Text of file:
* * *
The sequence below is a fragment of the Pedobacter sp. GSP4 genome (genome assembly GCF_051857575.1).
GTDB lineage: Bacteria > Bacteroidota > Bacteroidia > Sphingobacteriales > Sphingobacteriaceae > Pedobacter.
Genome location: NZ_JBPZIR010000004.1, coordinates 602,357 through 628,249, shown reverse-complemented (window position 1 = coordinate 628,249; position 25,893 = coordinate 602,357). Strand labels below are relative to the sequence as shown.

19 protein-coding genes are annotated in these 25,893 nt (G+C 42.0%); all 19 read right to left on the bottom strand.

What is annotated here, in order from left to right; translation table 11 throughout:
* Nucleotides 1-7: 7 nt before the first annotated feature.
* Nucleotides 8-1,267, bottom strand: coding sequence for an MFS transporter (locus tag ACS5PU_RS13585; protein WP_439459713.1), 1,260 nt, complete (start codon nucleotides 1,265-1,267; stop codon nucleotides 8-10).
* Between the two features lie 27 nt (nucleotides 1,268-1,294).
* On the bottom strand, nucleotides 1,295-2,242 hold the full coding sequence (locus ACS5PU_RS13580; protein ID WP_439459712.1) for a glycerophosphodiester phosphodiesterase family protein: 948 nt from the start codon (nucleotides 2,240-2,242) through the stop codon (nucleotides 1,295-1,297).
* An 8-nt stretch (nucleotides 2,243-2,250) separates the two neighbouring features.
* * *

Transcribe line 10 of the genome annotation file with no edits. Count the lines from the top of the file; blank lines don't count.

* An 8-nt stretch (nucleotides 2,243-2,250) separates the two neighbouring features.